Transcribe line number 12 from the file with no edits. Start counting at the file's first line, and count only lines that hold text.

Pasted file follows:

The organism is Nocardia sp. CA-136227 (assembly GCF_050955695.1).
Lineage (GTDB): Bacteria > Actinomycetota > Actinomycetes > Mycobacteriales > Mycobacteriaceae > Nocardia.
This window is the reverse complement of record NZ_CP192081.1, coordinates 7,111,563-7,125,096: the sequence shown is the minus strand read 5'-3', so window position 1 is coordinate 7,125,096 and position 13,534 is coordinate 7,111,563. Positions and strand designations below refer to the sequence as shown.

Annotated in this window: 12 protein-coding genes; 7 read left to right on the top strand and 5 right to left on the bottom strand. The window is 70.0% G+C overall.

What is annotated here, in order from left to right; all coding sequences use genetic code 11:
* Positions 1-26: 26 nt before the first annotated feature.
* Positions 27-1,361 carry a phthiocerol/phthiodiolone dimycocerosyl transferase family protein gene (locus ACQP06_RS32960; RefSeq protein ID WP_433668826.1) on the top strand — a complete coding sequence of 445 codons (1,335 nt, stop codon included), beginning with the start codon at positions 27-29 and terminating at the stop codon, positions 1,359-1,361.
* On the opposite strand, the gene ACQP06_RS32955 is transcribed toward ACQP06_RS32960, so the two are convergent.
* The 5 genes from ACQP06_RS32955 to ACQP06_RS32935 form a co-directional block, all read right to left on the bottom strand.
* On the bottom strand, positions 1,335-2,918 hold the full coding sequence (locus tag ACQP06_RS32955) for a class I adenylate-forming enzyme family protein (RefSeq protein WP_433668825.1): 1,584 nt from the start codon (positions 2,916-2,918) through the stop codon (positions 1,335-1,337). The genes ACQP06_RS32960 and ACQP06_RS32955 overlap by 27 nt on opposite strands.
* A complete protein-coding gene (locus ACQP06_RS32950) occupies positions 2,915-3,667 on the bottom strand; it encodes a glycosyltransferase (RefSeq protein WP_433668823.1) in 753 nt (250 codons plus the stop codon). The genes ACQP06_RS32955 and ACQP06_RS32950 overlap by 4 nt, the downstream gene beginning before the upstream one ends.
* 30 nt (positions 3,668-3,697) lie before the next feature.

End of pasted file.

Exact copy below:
* 30 nt (positions 3,668-3,697) lie before the next feature.